Equine metabolic syndrome is characterized by obesity, regional fat deposits (such as cresty neck), insulin resistance and a high risk of laminitis. [18]

Horses with EMS should be fed diets with less than 10% hydrolyzable carbohydrates. [10] There is no evidence that fructan levels naturally found in forages are a concern for metabolic syndrome.

Colic

Like plant fibres, fructan is fermented in the hindgut rather than digested in the small intestine. However, unlike most other plant fractions its fermentation produces large amounts of lactate rather than volatile fatty acids.

This is similar to what occurs in grain overload where excess simple sugar and starch reaches the hindgut and produces lactic acid.

Because of the rapid fermentation and shifts in pH, introduction of high fructan items should be done slowly to avoid diarrhea and possible bloating and colic.

Can Fructans in Grass Cause Laminitis?

Outbreaks of pasture-associated laminitis often occur in the spring and fall, when fructans and simple sugars are highest in forage. But does this mean that high fructans cause laminitis?

Research shows that simple sugars directly cause laminitis, but there is no research proving that fructans in forage can directly trigger laminitis.

Horses typically consume 2 – 2.5% of their body weight in forage daily on a dry matter basis.

Research shows that forage can contain anywhere from 32 – 439 g of fructans per kg, depending on the plant species and climate conditions. [2]

This means that a typical mature adult horse weighing 500 kg (1100 lb) could consume up to 5.5 kg of fructans per day on a pasture-only diet. Of this a portion will be inulin, but the other fructans (graminans and levans) make up the majority of fructans in forages.

There are some key differences between the studies that induce laminitis by administering pure chickory root fructans and how horses consume fructans from forages:

  1. Dose: These studies delivered the high dose of inulin over a short period of time as a bolus. Horses consuming a high-fructan hay would consume an similar level of total fructans over a full day. [2]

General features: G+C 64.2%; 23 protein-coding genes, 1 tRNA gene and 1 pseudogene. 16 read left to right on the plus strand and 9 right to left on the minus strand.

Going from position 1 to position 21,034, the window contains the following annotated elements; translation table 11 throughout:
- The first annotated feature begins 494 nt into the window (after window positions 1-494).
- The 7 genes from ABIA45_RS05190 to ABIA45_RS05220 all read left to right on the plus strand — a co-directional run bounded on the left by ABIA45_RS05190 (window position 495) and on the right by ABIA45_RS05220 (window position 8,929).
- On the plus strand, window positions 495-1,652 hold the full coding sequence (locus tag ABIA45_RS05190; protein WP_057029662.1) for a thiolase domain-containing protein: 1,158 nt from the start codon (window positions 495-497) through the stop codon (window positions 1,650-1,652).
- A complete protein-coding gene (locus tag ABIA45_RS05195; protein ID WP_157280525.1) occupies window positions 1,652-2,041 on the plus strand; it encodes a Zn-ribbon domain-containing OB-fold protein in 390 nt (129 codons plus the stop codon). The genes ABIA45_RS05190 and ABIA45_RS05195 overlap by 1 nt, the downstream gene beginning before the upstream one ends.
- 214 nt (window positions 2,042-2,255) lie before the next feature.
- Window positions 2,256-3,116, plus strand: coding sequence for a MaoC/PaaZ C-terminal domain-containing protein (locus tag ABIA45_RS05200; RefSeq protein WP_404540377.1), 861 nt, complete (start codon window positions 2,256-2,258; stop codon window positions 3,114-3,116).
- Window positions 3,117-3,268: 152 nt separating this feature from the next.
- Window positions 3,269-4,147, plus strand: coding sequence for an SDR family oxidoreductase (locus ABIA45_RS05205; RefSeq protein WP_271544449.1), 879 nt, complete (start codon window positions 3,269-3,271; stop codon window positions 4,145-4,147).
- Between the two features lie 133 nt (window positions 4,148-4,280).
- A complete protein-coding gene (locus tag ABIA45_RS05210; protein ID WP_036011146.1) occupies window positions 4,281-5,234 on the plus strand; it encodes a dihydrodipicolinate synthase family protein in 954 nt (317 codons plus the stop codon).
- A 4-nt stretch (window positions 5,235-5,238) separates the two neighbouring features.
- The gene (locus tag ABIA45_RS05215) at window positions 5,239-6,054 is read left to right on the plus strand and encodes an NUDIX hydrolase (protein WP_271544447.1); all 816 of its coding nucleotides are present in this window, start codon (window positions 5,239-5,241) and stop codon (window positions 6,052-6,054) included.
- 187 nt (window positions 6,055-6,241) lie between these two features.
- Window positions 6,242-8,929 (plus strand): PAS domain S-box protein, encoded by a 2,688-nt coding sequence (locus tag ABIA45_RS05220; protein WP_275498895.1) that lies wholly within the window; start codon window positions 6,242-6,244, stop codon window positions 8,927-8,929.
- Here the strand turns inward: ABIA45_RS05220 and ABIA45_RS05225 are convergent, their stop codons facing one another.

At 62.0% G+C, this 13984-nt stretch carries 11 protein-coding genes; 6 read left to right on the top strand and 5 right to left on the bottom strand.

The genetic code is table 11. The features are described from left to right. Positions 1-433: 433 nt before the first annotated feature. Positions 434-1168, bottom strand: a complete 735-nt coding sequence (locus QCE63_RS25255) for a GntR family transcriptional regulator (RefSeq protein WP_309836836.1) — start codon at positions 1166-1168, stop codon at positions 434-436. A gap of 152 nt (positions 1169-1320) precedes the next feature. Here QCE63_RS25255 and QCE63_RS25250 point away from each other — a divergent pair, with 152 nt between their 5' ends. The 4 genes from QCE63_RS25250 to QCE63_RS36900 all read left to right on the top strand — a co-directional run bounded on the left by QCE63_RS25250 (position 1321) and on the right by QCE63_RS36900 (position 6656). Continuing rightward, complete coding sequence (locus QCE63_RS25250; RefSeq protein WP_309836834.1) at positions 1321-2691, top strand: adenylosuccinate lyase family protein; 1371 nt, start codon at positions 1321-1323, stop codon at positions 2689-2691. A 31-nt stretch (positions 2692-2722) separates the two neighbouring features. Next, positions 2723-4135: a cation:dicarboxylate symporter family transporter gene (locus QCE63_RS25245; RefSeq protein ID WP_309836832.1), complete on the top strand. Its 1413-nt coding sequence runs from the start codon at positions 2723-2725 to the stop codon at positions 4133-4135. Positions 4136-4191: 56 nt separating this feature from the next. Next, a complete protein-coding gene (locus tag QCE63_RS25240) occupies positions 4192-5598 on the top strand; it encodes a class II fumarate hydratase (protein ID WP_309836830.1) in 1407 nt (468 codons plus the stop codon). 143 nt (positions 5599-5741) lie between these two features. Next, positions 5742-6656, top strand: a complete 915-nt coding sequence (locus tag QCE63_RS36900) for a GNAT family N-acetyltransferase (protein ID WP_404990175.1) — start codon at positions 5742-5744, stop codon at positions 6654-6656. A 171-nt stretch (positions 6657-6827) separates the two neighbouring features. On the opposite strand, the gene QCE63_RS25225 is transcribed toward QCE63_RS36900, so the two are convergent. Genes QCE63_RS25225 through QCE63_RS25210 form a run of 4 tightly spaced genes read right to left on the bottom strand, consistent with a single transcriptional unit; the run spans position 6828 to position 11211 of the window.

2. Type: These studies used purified short-chain inulin derived from chicory root. The fructans of forages consist of inulin, graminans and levans. Of these, graminans and levans are more abundant in forages. In vitro studies show that grass-derived fructans can alter pH and lactic acid content but the in vivo implications are unknown. [6]

Dr. Eleanor Kellon (DVM), argues that fructans are unlikely to contribute to laminitis in the same way as simple sugars because fructans do not directly influence insulin levels – the primary mediator of endocrinopathic laminitis. [2][20]

Excessive one-time doses of inulin alone can trigger laminitis, but horses would never naturally consume this much inulin in a short period of time when grazing on pasture grasses or hay.

Horses graze slowly throughout the day, and fructan intake is accompanied by other nutrients such as structural carbohydrates. The slower rate of fructan consumption makes it unlikely that the results seen in experiments would be seen in the real world.

It is unclear whether the types and concentrations of fructans found naturally in forage can trigger laminitis when evaluated over a typical daily feeding rate.

Limiting Starch and Sugar Accumulation in Grass

Now that we’ve established that hydrolyzable carbohydrates (ESC + starch) are the main culprits of pasture-associated laminitis, you can consider these when selecting forage for your horse.

Choose forage that provides adequate energy for your horse’s needs without over-supplying hydrolyzable carbohydrates that can contribute to health conditions.

Simple sugar content in grass varies by time of day, time of year, plant species, environmental conditions and more. Remember these factors when deciding when to allow your horse to graze on pasture and when to harvest hay.

Factors that influence sugar and starch levels in forage include: [2]

  • Grass height
  • Season
  • Temperature
  • Lighting
  • Nutrient availability
  • Plant genetics

Season

Simple sugars are produced during photosynthesis as a form of plant energy that is used immediately or stored. [21]

When the plant produces more sugars than it can use, the excess sugars are stored as fructans (polymers of fructose) or starch for future growth and survival. [3][22]

Fructan and starch levels in grass vary between seasons because of temperature changes and the energy demands of plants as they grow. [23][24]

Concentrations of starch and fructans are usually highest during the spring, peaking between late April and June. [11][25][26] Levels decrease through the late spring and summer as photosynthesis and plant growth slow.

Fructan and starch levels rise again in the fall when temperatures drop, but peak at a lower level than in the spring. During the winter, fructan and starch levels decrease as they are used for energy. [26]

These patterns vary considerably depending on grass species, temperature, and nutrient availability. This makes it difficult to accurately predict fructan and starch content without a forage analysis. [25]

Temperature

Temperature affects plant growth rates and how quickly plants use up their carbohydrate stores.